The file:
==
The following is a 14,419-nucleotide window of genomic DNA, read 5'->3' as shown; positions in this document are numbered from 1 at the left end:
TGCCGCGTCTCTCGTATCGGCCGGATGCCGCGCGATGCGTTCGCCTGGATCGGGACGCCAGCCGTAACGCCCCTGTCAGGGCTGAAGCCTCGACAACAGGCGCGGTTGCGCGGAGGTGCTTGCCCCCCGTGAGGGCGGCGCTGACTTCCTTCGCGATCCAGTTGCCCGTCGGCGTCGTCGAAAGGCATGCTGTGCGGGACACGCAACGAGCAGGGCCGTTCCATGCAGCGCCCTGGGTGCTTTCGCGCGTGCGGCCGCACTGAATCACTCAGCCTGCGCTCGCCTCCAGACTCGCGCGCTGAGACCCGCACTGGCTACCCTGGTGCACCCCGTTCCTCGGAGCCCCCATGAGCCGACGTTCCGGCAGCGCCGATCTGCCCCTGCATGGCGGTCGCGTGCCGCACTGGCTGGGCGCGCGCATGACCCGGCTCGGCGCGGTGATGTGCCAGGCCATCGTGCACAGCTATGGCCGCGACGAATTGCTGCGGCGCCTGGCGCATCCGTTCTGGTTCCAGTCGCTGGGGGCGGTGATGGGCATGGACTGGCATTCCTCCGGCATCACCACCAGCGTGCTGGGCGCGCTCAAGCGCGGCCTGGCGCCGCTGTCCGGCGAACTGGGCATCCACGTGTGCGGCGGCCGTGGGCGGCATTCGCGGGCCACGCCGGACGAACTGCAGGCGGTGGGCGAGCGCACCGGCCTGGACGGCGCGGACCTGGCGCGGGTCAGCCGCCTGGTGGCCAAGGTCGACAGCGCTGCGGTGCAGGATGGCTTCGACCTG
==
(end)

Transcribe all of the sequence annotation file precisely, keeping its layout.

The following is a 14,419-nucleotide window of genomic DNA, read 5'->3' as shown; positions in this document are numbered from 1 at the left end:
TGCCGCGTCTCTCGTATCGGCCGGATGCCGCGCGATGCGTTCGCCTGGATCGGGACGCCAGCCGTAACGCCCCTGTCAGGGCTGAAGCCTCGACAACAGGCGCGGTTGCGCGGAGGTGCTTGCCCCCCGTGAGGGCGGCGCTGACTTCCTTCGCGATCCAGTTGCCCGTCGGCGTCGTCGAAAGGCATGCTGTGCGGGACACGCAACGAGCAGGGCCGTTCCATGCAGCGCCCTGGGTGCTTTCGCGCGTGCGGCCGCACTGAATCACTCAGCCTGCGCTCGCCTCCAGACTCGCGCGCTGAGACCCGCACTGGCTACCCTGGTGCACCCCGTTCCTCGGAGCCCCCATGAGCCGACGTTCCGGCAGCGCCGATCTGCCCCTGCATGGCGGTCGCGTGCCGCACTGGCTGGGCGCGCGCATGACCCGGCTCGGCGCGGTGATGTGCCAGGCCATCGTGCACAGCTATGGCCGCGACGAATTGCTGCGGCGCCTGGCGCATCCGTTCTGGTTCCAGTCGCTGGGGGCGGTGATGGGCATGGACTGGCATTCCTCCGGCATCACCACCAGCGTGCTGGGCGCGCTCAAGCGCGGCCTGGCGCCGCTGTCCGGCGAACTGGGCATCCACGTGTGCGGCGGCCGTGGGCGGCATTCGCGGGCCACGCCGGACGAACTGCAGGCGGTGGGCGAGCGCACCGGCCTGGACGGCGCGGACCTGGCGCGGGTCAGCCGCCTGGTGGCCAAGGTCGACAGCGCTGCGGTGCAGGATGGCTTCGACCTG